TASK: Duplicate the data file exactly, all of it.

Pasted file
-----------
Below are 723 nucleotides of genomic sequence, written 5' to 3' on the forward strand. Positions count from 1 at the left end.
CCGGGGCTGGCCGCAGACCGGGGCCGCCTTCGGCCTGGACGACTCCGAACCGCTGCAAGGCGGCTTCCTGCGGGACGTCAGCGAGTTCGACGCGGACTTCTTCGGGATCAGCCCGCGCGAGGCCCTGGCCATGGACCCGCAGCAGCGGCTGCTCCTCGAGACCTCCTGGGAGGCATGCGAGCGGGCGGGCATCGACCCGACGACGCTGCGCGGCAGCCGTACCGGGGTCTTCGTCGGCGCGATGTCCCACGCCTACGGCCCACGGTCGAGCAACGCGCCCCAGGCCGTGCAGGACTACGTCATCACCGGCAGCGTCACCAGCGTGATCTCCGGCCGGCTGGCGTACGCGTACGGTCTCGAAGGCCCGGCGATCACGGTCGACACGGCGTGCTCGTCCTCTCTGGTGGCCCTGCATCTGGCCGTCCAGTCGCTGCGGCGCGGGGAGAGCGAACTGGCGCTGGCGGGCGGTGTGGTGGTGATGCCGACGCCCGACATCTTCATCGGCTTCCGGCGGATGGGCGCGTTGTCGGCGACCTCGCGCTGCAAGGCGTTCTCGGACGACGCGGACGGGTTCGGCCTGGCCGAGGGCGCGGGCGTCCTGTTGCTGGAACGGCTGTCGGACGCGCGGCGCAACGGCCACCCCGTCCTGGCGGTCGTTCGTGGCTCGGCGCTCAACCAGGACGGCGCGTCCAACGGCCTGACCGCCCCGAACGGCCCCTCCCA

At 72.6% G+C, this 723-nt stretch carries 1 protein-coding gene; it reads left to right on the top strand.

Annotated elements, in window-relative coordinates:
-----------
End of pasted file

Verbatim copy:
Below are 723 nucleotides of genomic sequence, written 5' to 3' on the forward strand. Positions count from 1 at the left end.
CCGGGGCTGGCCGCAGACCGGGGCCGCCTTCGGCCTGGACGACTCCGAACCGCTGCAAGGCGGCTTCCTGCGGGACGTCAGCGAGTTCGACGCGGACTTCTTCGGGATCAGCCCGCGCGAGGCCCTGGCCATGGACCCGCAGCAGCGGCTGCTCCTCGAGACCTCCTGGGAGGCATGCGAGCGGGCGGGCATCGACCCGACGACGCTGCGCGGCAGCCGTACCGGGGTCTTCGTCGGCGCGATGTCCCACGCCTACGGCCCACGGTCGAGCAACGCGCCCCAGGCCGTGCAGGACTACGTCATCACCGGCAGCGTCACCAGCGTGATCTCCGGCCGGCTGGCGTACGCGTACGGTCTCGAAGGCCCGGCGATCACGGTCGACACGGCGTGCTCGTCCTCTCTGGTGGCCCTGCATCTGGCCGTCCAGTCGCTGCGGCGCGGGGAGAGCGAACTGGCGCTGGCGGGCGGTGTGGTGGTGATGCCGACGCCCGACATCTTCATCGGCTTCCGGCGGATGGGCGCGTTGTCGGCGACCTCGCGCTGCAAGGCGTTCTCGGACGACGCGGACGGGTTCGGCCTGGCCGAGGGCGCGGGCGTCCTGTTGCTGGAACGGCTGTCGGACGCGCGGCGCAACGGCCACCCCGTCCTGGCGGTCGTTCGTGGCTCGGCGCTCAACCAGGACGGCGCGTCCAACGGCCTGACCGCCCCGAACGGCCCCTCCCA

At 72.6% G+C, this 723-nt stretch carries 1 protein-coding gene; it reads left to right on the top strand.

Annotated elements, in window-relative coordinates: